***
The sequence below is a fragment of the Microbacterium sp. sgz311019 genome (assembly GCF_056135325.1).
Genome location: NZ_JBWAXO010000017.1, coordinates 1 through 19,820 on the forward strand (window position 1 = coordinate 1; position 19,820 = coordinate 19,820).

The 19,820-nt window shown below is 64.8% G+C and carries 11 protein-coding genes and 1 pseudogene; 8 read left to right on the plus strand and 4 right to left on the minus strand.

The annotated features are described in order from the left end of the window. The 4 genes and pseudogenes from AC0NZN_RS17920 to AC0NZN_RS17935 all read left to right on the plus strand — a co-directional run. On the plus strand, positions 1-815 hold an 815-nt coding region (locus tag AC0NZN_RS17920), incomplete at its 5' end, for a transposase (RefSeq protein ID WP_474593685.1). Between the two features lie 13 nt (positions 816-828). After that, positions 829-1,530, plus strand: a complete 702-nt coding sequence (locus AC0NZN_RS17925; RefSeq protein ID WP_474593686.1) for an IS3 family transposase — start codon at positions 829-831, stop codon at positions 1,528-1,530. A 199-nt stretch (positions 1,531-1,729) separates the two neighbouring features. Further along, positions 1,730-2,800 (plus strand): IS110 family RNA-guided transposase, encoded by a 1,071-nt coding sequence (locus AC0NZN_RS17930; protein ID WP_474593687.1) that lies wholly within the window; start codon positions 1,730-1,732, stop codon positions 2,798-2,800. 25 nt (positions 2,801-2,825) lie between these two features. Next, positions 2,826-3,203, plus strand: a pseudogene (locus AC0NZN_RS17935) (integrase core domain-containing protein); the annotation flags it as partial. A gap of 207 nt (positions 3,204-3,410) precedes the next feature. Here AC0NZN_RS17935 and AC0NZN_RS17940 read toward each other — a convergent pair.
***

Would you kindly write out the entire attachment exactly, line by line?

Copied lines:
The sequence below is a fragment of the Microbacterium sp. sgz311019 genome (assembly GCF_056135325.1).
Genome location: NZ_JBWAXO010000017.1, coordinates 1 through 19,820 on the forward strand (window position 1 = coordinate 1; position 19,820 = coordinate 19,820).

The 19,820-nt window shown below is 64.8% G+C and carries 11 protein-coding genes and 1 pseudogene; 8 read left to right on the plus strand and 4 right to left on the minus strand.

The annotated features are described in order from the left end of the window. The 4 genes and pseudogenes from AC0NZN_RS17920 to AC0NZN_RS17935 all read left to right on the plus strand — a co-directional run. On the plus strand, positions 1-815 hold an 815-nt coding region (locus tag AC0NZN_RS17920), incomplete at its 5' end, for a transposase (RefSeq protein ID WP_474593685.1). Between the two features lie 13 nt (positions 816-828). After that, positions 829-1,530, plus strand: a complete 702-nt coding sequence (locus AC0NZN_RS17925; RefSeq protein ID WP_474593686.1) for an IS3 family transposase — start codon at positions 829-831, stop codon at positions 1,528-1,530. A 199-nt stretch (positions 1,531-1,729) separates the two neighbouring features. Further along, positions 1,730-2,800 (plus strand): IS110 family RNA-guided transposase, encoded by a 1,071-nt coding sequence (locus AC0NZN_RS17930; protein ID WP_474593687.1) that lies wholly within the window; start codon positions 1,730-1,732, stop codon positions 2,798-2,800. 25 nt (positions 2,801-2,825) lie between these two features. Next, positions 2,826-3,203, plus strand: a pseudogene (locus AC0NZN_RS17935) (integrase core domain-containing protein); the annotation flags it as partial. A gap of 207 nt (positions 3,204-3,410) precedes the next feature. Here AC0NZN_RS17935 and AC0NZN_RS17940 read toward each other — a convergent pair.